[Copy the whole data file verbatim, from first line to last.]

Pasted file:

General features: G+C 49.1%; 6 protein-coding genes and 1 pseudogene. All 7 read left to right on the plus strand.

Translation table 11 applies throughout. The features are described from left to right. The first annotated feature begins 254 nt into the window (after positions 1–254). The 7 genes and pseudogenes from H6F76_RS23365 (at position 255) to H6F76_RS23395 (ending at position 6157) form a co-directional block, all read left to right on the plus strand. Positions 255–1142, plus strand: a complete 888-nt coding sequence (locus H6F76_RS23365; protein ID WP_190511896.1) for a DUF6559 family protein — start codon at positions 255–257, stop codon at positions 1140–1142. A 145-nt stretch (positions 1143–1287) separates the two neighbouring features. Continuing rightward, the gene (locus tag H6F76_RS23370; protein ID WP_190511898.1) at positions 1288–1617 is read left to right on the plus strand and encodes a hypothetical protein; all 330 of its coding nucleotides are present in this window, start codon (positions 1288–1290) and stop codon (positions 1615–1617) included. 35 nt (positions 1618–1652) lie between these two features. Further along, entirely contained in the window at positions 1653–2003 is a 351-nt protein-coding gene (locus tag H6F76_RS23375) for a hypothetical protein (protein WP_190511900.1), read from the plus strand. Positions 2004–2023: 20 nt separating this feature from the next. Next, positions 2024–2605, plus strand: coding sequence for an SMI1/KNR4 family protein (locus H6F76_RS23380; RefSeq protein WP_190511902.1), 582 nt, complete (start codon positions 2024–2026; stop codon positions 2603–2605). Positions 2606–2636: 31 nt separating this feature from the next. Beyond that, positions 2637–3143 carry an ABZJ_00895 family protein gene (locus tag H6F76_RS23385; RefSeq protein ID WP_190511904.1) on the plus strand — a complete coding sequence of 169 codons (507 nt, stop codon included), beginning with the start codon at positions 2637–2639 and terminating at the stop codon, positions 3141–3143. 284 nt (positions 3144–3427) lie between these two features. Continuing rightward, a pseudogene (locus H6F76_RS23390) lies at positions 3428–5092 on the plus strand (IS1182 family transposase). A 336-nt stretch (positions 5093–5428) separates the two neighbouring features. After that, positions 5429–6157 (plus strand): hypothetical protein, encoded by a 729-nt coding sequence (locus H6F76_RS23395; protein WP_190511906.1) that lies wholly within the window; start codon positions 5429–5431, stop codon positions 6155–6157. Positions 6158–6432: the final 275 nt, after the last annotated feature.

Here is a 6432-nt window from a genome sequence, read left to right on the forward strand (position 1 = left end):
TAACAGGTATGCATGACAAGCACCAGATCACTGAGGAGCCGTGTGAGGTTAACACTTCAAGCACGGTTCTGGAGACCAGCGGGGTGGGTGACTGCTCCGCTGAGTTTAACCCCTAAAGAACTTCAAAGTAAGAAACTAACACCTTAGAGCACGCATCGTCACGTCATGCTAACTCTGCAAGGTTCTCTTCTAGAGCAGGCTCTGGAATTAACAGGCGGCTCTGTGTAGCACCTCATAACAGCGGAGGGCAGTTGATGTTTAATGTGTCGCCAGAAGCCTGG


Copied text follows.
General features: G+C 49.1%; 6 protein-coding genes and 1 pseudogene. All 7 read left to right on the plus strand.

Translation table 11 applies throughout. The features are described from left to right. The first annotated feature begins 254 nt into the window (after positions 1–254). The 7 genes and pseudogenes from H6F76_RS23365 (at position 255) to H6F76_RS23395 (ending at position 6157) form a co-directional block, all read left to right on the plus strand. Positions 255–1142, plus strand: a complete 888-nt coding sequence (locus H6F76_RS23365; protein ID WP_190511896.1) for a DUF6559 family protein — start codon at positions 255–257, stop codon at positions 1140–1142. A 145-nt stretch (positions 1143–1287) separates the two neighbouring features. Continuing rightward, the gene (locus tag H6F76_RS23370; protein ID WP_190511898.1) at positions 1288–1617 is read left to right on the plus strand and encodes a hypothetical protein; all 330 of its coding nucleotides are present in this window, start codon (positions 1288–1290) and stop codon (positions 1615–1617) included. 35 nt (positions 1618–1652) lie between these two features. Further along, entirely contained in the window at positions 1653–2003 is a 351-nt protein-coding gene (locus tag H6F76_RS23375) for a hypothetical protein (protein WP_190511900.1), read from the plus strand. Positions 2004–2023: 20 nt separating this feature from the next. Next, positions 2024–2605, plus strand: coding sequence for an SMI1/KNR4 family protein (locus H6F76_RS23380; RefSeq protein WP_190511902.1), 582 nt, complete (start codon positions 2024–2026; stop codon positions 2603–2605). Positions 2606–2636: 31 nt separating this feature from the next. Beyond that, positions 2637–3143 carry an ABZJ_00895 family protein gene (locus tag H6F76_RS23385; RefSeq protein ID WP_190511904.1) on the plus strand — a complete coding sequence of 169 codons (507 nt, stop codon included), beginning with the start codon at positions 2637–2639 and terminating at the stop codon, positions 3141–3143. 284 nt (positions 3144–3427) lie between these two features. Continuing rightward, a pseudogene (locus H6F76_RS23390) lies at positions 3428–5092 on the plus strand (IS1182 family transposase). A 336-nt stretch (positions 5093–5428) separates the two neighbouring features. After that, positions 5429–6157 (plus strand): hypothetical protein, encoded by a 729-nt coding sequence (locus H6F76_RS23395; protein WP_190511906.1) that lies wholly within the window; start codon positions 5429–5431, stop codon positions 6155–6157. Positions 6158–6432: the final 275 nt, after the last annotated feature.

Here is a 6432-nt window from a genome sequence, read left to right on the forward strand (position 1 = left end):
TAACAGGTATGCATGACAAGCACCAGATCACTGAGGAGCCGTGTGAGGTTAACACTTCAAGCACGGTTCTGGAGACCAGCGGGGTGGGTGACTGCTCCGCTGAGTTTAACCCCTAAAGAACTTCAAAGTAAGAAACTAACACCTTAGAGCACGCATCGTCACGTCATGCTAACTCTGCAAGGTTCTCTTCTAGAGCAGGCTCTGGAATTAACAGGCGGCTCTGTGTAGCACCTCATAACAGCGGAGGGCAGTTGATGTTTAATGTGTCGCCAGAAGCCTGG